Health Highlights: Aug. 6, 2013
Here are some of the latest health and medical news developments, compiled by the editors of HealthDay:
Sports Injuries Sent 1.35 Million U.S. Kids to ER Last Year: Report
About 1.35 million American children were seen in hospital emergency departments for sports-related injuries in 2012, according to a new report.
The leading causes of sports injury-related ER visits by children ages 6-19 were sprains and strains, fractures, cuts and scrapes, and concussions, Safe Kids Worldwide said. The non-profit advocacy group noted that the cost of treating such injuries is more than $935 million a year, USA Today reported.
In 2012, concussion accounted for 12 percent of youngsters' sports injury-related trips to the ER, which works out to about one concussion-related visit every three minutes. Athletes ages 12-15 accounted for 47 percent of concussion-related visits.
Overall, one in five children who go to an ER for treatment of an injury is there for a sports injury, according to Kate Carr, Safe Kids president and CEO, USA Today reported.
"Far too many kids are arriving in emergency rooms for injuries that are predictable and preventable," Carr said.
Living to 120 Doesn't Appeal to Many Americans: Poll
Scientists are striving to extend people's lives, but 56 percent of Americans say they aren't interested in living to 120, a new survey finds.
Most respondents in the Pew Research Center poll said they consider the ideal life span to be between 79 and 100 years, with a median of 90 years, the Associated Press reported.
Current treatments to slow the aging process work in some laboratory animals, but it's not clear if they would work in people.
The average lifespan of Americans born today is nearly 79, according to the AP.
Whooping Cough May Shorten Life Expectancy: Study
Being born during whooping cough epidemics may shorten people's life expectancy, according to a new study.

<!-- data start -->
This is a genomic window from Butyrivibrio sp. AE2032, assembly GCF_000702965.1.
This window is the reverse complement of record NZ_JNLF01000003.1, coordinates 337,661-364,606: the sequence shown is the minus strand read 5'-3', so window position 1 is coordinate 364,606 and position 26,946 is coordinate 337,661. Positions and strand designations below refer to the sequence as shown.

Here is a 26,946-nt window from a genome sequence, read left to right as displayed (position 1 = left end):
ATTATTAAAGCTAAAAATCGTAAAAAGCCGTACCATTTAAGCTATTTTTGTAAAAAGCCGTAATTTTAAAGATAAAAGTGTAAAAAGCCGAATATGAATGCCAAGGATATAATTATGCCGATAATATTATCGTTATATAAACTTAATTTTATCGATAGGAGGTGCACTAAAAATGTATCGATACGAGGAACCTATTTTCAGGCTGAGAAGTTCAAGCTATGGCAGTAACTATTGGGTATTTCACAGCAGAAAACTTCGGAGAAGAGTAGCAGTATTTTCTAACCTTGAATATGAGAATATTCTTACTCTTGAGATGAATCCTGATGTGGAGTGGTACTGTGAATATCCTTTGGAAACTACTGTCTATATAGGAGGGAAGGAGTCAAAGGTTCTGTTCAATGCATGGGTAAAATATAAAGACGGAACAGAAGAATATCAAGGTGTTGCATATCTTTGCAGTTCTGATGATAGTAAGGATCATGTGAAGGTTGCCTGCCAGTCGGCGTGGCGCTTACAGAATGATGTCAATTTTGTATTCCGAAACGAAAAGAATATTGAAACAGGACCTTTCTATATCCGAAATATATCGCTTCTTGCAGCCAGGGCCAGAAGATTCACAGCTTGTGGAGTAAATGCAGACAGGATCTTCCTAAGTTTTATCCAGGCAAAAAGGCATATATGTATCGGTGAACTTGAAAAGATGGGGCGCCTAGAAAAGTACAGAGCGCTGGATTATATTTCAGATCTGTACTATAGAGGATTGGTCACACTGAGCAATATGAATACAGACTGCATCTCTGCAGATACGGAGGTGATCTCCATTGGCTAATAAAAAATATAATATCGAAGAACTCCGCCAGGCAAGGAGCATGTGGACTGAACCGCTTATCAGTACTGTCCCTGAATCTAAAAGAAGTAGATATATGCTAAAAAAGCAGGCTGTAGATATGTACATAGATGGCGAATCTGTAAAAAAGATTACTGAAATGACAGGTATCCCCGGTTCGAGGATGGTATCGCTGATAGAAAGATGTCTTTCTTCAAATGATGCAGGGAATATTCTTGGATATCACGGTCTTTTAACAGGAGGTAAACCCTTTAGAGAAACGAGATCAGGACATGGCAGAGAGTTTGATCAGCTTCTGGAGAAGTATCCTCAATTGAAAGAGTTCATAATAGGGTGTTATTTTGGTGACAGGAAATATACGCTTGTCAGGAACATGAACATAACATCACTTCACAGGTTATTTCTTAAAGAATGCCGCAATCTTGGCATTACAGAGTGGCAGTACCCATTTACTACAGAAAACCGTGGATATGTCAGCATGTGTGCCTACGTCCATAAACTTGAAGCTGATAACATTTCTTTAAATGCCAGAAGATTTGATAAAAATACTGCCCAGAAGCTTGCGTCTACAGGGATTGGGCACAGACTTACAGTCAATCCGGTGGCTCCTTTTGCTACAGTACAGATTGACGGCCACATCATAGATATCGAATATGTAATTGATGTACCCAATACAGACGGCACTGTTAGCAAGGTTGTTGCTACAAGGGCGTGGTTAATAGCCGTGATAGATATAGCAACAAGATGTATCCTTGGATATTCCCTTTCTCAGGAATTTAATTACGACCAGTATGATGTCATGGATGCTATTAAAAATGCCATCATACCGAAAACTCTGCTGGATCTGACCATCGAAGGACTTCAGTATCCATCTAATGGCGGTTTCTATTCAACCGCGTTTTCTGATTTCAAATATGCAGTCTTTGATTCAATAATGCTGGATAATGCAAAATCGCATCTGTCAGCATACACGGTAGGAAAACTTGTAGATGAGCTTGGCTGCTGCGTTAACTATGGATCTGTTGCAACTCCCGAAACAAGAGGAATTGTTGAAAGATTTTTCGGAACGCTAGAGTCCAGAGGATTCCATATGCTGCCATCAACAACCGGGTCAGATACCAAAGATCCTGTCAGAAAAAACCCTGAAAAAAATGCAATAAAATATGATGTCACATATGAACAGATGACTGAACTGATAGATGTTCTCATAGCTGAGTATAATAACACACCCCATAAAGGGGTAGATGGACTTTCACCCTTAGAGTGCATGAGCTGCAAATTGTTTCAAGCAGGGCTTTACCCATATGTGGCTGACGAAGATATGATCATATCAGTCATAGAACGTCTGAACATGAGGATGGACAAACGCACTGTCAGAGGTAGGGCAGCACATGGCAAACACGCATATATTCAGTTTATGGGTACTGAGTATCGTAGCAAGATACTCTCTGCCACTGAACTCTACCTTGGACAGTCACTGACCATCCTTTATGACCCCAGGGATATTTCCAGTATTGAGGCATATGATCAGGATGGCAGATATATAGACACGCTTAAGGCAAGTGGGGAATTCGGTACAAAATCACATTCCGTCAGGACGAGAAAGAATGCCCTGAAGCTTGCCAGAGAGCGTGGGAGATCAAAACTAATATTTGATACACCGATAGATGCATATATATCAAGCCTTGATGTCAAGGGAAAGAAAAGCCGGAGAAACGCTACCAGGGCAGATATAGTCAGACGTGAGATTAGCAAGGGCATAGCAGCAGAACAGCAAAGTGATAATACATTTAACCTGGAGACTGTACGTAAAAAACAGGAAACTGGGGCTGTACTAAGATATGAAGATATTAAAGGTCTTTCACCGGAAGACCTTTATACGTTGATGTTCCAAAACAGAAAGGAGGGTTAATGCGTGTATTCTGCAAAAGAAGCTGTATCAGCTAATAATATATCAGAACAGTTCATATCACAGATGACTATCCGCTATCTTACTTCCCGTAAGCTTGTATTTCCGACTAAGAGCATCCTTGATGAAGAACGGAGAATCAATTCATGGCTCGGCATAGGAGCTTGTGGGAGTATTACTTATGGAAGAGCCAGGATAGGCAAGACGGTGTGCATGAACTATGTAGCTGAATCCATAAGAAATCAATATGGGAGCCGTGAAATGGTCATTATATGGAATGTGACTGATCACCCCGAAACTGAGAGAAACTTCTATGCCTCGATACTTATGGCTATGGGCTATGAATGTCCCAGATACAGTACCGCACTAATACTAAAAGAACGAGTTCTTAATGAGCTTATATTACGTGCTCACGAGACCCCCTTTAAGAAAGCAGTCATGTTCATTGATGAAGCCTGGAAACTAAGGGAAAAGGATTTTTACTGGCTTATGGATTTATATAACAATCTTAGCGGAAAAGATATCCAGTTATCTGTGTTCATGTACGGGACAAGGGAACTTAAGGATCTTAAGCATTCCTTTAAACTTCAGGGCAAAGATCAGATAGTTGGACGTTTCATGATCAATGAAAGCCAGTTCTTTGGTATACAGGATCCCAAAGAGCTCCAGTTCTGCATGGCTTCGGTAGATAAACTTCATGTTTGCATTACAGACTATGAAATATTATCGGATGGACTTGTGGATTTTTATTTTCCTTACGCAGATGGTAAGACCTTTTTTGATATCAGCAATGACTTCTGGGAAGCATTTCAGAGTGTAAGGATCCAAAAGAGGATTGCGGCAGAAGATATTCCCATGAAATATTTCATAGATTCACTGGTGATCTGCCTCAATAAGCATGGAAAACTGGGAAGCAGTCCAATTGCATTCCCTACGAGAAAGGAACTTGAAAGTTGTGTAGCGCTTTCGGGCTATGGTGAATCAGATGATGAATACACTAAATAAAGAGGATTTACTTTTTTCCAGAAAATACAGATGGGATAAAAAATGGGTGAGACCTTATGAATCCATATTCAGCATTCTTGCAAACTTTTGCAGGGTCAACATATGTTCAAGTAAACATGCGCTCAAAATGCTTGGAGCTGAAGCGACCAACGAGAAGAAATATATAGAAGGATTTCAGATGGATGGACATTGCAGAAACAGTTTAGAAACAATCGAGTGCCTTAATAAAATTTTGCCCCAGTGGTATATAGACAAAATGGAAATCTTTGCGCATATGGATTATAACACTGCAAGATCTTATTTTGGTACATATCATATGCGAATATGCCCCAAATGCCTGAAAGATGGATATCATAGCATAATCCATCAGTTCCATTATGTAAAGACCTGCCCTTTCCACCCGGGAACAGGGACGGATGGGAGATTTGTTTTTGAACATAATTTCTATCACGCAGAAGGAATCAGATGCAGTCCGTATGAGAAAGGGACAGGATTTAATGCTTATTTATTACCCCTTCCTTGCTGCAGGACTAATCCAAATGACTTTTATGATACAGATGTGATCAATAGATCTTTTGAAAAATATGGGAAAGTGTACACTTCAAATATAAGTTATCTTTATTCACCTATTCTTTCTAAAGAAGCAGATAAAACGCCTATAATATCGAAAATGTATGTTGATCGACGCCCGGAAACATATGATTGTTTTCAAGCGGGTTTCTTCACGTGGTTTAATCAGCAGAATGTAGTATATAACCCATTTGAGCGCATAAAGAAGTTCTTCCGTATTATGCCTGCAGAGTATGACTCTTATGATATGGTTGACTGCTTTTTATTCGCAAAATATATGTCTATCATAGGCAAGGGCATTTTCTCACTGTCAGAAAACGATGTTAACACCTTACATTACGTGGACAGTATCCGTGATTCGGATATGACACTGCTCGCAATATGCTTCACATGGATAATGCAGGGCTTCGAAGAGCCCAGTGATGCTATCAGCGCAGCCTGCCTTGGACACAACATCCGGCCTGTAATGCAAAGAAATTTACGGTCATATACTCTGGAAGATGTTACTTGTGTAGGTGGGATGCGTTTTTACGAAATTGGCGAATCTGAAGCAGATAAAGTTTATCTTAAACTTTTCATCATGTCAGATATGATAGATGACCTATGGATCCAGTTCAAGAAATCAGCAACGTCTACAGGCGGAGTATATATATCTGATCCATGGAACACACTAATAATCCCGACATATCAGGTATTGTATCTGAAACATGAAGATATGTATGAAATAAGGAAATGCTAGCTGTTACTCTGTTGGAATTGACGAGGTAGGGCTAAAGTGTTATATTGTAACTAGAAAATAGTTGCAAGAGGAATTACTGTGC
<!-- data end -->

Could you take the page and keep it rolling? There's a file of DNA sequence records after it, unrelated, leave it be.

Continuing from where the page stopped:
Researchers analyzed birth and death records from 1813 to 1968 in five rural parishes in Sweden. They found that the risk of premature death was 40 percent higher among men born during whooping cough epidemics and 20 percent higher among women born during these epidemics, The New York Times reported.
Women born during whooping cough epidemics were also at increased risk for miscarriages and of having children who died in infancy, the Lund University researchers found.
They said that lung infections such as whooping cough during infancy may cause permanent damage that makes lung infections during adulthood more dangerous. The long-term dangers of whooping cough should be studied and women who had it in infancy should be monitored in pregnancy, said study lead author Luciana Quaranta, The Times reported.
Last year, the United States had its largest whooping cough outbreak in 60 years, according to the U.S. Centers for Disease Control and Prevention.
Illegal Buttock Injections a Problem in U.S.
A number of deaths have been reported among the growing number of American women who have illegal injections to make their buttocks bigger.
In some cases, home-improvement materials such as silicone are being injected by people with no medical training, the Associated Press reported.
Deaths from these types of illegal buttock injections have been reported in Alabama, Georgia, Florida, Pennsylvania, Nevada and New York. In Mississippi, an interior decorator faces trial in the deaths of two women who were injected at her house.
There is little data on the procedures or injuries they cause, but doctors and officials say there are a growing number of them. Online forums used to set up illegal buttock injections have thousands of responses, the AP reported.
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